Congratulations and many thanks to Prof. Jandl, Prof. Heng and SIS for putting together such an amazing program. Both academic and cultural components went beyond my expectations. I truly believe that this opportunity was more than fulfilling for each of us in the program.

Coming from South America and from being raised professionally and personally within a completely different cultural context, it was really exiting to come back to South East Asia and have an experience from a completely new perspective. The visits to both Malaysia and Vietnam leave important lessons as classes and lectures with local civil servants and political leaders taught us about the “ASEAN way” and the willingness of the region to continue to address development with a critical approach and their integration to the international community through peaceful and mutually beneficial means.

It was also pleasant to see that all of our host speakers were pleased and interested to share with us their experience and different perspectives about the region’s current circumstances and their opinions about how both Vietnam and Malaysia should move into the future in order to achieve their economic goals.

I highly recommend this program for those who are interested in taking a closer look to South East Asia’s approach to governance, economic growth and global integration. It is definitely worth doing it, as it offers a complete overview to the other side of the coin of how policy comes together to address these issues.

From Paola

Wednesday, June 20, 2012

One ASEAN, we are different, we are alike

This is the last week of the program. We have been busy with all the class, interesting lecture, field trip. I can say that this is a "right" decision for me, to spend my summer time visiting Vietnam and Malaysia.
I originally from Thailand, these two countries are the long standing neighbor with us, but I personally didnt know much about "them." This is the first time that I travel around ASEAN country. I still remember the first day that Nadia and I arrive in Hanoi vividly. We fly in from Bangkok, when we arrive, people here look similar to Thai people. But the challenge start when we get out of the airport and try to get to the hotel by ourself. I spend 8 years living abroad, but this is the first time, that I go somewhere that I cant speak the language. Finally we arrive at the hotel safe and sound. We spend our first week in Hanoi and heading down south to Ho Chi Minh City for our second week. Vietnam is totally different from what I expect, the city is under fast pace developing. The food is great, people is very nice. Moreover, I learn another skill from my time in Vietnam is "how to walk across the street while million of motorbike" around you. When we were in Vietnam, we did not see any accident on the road, I was impressed by Vietnamese Motor Bike riding skill. During our time in Vietnam, we got our lecture from different organization, both from US and Vietnam, as well as NGO. I have learn a lot about the neighbor country. The program really give me an opportunity to explore ASEAN and make me understand more about them, what is their past and what will be their future. For 2015 ASEAN economic integration, I feel that it is important for mutual understanding among member state, and the best way to cooperate between the member state is through people. The knowledge and experience I have gained from the program priceless and I cant get it from anywhere else.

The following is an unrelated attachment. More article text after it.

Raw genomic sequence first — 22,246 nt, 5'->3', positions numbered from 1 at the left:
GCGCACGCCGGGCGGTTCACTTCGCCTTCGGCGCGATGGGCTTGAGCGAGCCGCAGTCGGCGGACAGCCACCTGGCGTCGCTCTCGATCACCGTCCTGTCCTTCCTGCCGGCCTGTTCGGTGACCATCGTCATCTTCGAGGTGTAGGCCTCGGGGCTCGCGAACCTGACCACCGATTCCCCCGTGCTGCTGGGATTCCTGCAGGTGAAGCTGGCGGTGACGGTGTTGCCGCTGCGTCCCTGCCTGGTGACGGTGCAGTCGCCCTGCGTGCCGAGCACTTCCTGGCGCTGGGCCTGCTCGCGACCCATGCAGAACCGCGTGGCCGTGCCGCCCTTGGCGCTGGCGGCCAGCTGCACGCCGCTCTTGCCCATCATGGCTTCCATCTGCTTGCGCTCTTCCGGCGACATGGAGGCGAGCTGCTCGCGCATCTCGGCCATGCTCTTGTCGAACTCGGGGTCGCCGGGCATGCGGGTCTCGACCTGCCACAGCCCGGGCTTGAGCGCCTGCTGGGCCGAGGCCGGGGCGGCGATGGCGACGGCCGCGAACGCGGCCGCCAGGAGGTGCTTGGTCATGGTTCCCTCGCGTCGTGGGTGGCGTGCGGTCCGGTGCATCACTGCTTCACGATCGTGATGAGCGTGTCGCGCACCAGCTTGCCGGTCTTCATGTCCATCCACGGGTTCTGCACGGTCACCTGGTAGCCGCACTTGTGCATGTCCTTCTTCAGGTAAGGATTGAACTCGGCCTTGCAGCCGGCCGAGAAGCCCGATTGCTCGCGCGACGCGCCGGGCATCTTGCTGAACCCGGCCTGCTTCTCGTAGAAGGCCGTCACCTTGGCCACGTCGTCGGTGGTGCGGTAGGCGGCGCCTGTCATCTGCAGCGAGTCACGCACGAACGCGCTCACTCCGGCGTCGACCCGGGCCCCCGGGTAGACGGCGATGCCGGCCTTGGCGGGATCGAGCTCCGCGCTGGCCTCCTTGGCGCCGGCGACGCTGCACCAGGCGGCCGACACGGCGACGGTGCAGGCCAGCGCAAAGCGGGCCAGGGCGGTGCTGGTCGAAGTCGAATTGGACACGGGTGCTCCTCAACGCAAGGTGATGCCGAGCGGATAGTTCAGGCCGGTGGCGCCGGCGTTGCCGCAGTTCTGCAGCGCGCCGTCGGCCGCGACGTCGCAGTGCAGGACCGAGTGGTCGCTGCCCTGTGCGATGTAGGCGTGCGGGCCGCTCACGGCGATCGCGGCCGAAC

Saturday, June 16, 2012


Quick recap of what I think about this country:

Inflation rate is high (1 USD is 20,000 Dong) - I deal with the thousands in currency, which can be confusing. It's not the Communist state that you think it is. Government officials are encouraged to be critical and are very open about political and economic reform. USAID, the World Bank, and Vietnamese government officials all have different views on the TPP. You can definitely tell why traffic-related deaths are second highest in the world. When crossing the streets, it's all about walking with slowly and with confidence. Also, I'd have to agree with Anthony Bourdain. Vietnamese food, hands down, is one of the best in the world. They understand fish sauce. 

Conclusion: I can see myself living temporarily and conducting research in this country.

Wednesday, June 13, 2012

On The Hunt for Investment

One of the most common sights in Vietnam (along with motorcycles, of course) is construction.  It's "build baby build" for the Vietnamese - a high-speed train through the Mekong, airports and deep-sea ports for every province, and lots of skyscrapers.  Infrastructure, after all, invites investment, and Vietnam's noteworthy growth (and accompanying poverty reduction) has been dependent on foreign investment.  It's not just the U.S. and East Asia getting involved either - the "international city" of Ciputra Hanoi, the scary-looking gates to which are seen below, is being built by an Indonesian company.